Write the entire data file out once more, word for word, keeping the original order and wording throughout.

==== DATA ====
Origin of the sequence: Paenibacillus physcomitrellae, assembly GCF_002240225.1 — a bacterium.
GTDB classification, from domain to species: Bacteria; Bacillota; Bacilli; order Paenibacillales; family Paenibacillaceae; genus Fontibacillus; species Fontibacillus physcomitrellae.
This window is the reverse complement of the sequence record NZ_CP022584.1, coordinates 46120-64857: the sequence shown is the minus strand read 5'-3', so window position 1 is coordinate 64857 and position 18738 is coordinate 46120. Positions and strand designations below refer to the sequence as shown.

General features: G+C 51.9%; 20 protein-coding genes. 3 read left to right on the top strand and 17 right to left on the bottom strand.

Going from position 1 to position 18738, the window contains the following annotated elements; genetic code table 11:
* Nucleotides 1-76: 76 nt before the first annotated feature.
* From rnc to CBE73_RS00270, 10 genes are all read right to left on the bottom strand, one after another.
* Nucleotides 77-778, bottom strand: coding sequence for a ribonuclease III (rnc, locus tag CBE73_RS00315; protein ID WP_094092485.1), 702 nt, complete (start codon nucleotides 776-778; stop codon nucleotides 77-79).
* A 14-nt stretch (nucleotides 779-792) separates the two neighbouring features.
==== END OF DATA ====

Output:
Origin of the sequence: Paenibacillus physcomitrellae, assembly GCF_002240225.1 — a bacterium.
GTDB classification, from domain to species: Bacteria; Bacillota; Bacilli; order Paenibacillales; family Paenibacillaceae; genus Fontibacillus; species Fontibacillus physcomitrellae.
This window is the reverse complement of the sequence record NZ_CP022584.1, coordinates 46120-64857: the sequence shown is the minus strand read 5'-3', so window position 1 is coordinate 64857 and position 18738 is coordinate 46120. Positions and strand designations below refer to the sequence as shown.

General features: G+C 51.9%; 20 protein-coding genes. 3 read left to right on the top strand and 17 right to left on the bottom strand.

Going from position 1 to position 18738, the window contains the following annotated elements; genetic code table 11:
* Nucleotides 1-76: 76 nt before the first annotated feature.
* From rnc to CBE73_RS00270, 10 genes are all read right to left on the bottom strand, one after another.
* Nucleotides 77-778, bottom strand: coding sequence for a ribonuclease III (rnc, locus tag CBE73_RS00315; protein ID WP_094092485.1), 702 nt, complete (start codon nucleotides 776-778; stop codon nucleotides 77-79).
* A 14-nt stretch (nucleotides 779-792) separates the two neighbouring features.